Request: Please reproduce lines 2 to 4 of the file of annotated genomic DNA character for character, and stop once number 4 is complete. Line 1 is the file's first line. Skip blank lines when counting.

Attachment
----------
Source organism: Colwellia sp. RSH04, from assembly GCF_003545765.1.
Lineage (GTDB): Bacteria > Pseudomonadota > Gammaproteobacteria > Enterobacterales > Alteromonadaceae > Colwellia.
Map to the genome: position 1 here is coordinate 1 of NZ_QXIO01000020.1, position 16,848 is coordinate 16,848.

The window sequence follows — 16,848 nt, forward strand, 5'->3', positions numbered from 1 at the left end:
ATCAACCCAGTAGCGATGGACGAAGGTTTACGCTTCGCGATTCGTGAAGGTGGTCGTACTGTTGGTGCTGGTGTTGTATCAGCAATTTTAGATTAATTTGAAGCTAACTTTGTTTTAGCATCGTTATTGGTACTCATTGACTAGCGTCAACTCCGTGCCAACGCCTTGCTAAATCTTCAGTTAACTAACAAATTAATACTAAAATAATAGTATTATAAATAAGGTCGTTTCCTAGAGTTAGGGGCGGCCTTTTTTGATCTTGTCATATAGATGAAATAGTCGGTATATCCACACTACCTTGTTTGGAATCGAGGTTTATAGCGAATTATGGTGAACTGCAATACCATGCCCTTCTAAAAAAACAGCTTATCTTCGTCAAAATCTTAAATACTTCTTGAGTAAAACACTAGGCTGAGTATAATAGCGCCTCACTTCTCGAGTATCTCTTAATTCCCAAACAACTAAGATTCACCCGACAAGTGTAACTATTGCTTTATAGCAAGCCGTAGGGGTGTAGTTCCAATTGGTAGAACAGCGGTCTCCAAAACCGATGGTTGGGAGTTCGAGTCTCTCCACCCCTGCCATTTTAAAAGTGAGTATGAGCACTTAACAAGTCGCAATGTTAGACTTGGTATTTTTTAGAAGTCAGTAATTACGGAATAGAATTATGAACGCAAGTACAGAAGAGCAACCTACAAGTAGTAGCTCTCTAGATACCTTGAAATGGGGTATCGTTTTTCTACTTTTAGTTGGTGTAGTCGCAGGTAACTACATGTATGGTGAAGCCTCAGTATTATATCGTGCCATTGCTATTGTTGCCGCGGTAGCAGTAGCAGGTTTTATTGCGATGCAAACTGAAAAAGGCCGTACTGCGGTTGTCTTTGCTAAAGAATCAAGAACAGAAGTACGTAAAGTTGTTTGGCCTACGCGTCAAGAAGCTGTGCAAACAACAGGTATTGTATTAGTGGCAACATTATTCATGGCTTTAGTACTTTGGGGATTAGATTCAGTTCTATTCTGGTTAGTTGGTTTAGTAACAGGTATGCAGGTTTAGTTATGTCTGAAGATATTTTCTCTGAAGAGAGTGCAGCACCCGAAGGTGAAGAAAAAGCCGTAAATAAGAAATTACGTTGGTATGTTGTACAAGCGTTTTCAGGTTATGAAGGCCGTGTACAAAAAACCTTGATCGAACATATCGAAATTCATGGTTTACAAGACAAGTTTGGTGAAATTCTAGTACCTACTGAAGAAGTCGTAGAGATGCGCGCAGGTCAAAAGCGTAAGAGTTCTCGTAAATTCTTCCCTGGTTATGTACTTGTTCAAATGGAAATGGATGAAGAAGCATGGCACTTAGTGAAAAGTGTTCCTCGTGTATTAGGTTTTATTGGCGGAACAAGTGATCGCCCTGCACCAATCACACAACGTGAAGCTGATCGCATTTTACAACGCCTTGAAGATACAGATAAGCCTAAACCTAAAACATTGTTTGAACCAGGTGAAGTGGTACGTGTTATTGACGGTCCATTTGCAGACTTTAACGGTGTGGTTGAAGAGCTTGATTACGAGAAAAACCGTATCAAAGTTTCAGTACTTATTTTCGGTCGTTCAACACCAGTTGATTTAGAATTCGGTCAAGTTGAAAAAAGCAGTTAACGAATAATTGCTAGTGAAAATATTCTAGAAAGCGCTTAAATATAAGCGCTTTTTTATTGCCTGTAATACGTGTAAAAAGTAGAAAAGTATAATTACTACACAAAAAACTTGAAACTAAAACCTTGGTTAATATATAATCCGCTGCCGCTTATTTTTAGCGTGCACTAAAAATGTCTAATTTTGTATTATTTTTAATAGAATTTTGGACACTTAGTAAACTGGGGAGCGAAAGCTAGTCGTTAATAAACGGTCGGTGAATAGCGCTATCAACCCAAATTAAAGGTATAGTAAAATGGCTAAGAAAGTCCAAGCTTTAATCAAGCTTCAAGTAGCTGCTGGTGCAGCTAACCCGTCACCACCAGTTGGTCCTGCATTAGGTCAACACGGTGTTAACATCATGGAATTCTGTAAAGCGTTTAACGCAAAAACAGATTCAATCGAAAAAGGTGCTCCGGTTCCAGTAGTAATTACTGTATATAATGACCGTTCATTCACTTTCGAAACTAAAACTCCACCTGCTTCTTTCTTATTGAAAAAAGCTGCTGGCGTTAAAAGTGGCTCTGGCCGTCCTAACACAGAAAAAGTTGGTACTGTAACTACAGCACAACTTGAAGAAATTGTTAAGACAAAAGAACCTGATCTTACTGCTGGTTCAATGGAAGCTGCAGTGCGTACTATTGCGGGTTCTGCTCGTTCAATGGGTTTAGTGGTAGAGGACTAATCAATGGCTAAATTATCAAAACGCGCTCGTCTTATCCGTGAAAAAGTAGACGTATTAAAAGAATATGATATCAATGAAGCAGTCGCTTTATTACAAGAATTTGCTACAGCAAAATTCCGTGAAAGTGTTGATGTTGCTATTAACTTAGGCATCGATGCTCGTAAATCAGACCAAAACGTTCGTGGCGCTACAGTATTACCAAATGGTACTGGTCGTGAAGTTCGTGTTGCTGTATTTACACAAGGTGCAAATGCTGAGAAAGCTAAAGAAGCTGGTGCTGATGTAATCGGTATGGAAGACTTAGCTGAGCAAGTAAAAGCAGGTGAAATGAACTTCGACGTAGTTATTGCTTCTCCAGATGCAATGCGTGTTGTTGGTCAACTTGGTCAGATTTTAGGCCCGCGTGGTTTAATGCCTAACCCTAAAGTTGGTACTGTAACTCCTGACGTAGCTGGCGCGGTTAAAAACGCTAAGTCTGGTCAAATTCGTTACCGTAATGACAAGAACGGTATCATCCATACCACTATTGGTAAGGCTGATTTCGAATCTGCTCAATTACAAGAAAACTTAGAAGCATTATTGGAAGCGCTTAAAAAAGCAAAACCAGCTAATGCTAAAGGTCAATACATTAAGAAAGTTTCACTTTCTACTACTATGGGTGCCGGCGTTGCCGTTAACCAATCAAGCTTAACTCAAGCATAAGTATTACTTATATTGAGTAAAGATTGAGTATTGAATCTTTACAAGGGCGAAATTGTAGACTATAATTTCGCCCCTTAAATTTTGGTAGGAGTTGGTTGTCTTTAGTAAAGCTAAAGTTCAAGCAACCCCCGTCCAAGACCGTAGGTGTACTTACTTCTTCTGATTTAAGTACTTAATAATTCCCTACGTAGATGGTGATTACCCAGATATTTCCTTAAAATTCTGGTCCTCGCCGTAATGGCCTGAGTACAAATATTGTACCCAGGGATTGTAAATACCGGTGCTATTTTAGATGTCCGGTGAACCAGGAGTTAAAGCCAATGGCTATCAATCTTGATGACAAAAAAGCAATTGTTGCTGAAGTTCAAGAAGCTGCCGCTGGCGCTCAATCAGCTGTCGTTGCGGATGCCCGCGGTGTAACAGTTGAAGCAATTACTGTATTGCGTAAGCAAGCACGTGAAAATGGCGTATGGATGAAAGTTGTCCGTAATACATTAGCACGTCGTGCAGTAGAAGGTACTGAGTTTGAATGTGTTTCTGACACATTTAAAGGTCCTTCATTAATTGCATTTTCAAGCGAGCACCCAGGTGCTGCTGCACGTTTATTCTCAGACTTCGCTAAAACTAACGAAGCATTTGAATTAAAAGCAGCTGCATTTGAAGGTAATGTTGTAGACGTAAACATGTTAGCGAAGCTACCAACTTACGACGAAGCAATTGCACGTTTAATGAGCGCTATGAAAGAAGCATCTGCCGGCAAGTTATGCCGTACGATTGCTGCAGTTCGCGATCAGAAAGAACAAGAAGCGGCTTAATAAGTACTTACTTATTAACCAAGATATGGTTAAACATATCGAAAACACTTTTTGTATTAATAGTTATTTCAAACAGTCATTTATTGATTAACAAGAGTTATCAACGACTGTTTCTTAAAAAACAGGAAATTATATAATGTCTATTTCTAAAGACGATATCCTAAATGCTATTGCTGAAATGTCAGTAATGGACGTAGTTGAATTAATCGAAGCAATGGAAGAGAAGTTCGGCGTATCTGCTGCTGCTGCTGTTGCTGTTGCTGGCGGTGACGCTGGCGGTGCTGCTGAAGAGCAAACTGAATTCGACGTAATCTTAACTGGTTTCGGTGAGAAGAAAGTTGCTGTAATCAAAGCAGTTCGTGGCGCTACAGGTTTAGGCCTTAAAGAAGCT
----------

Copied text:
Lineage (GTDB): Bacteria > Pseudomonadota > Gammaproteobacteria > Enterobacterales > Alteromonadaceae > Colwellia.
Map to the genome: position 1 here is coordinate 1 of NZ_QXIO01000020.1, position 16,848 is coordinate 16,848.

The window sequence follows — 16,848 nt, forward strand, 5'->3', positions numbered from 1 at the left end: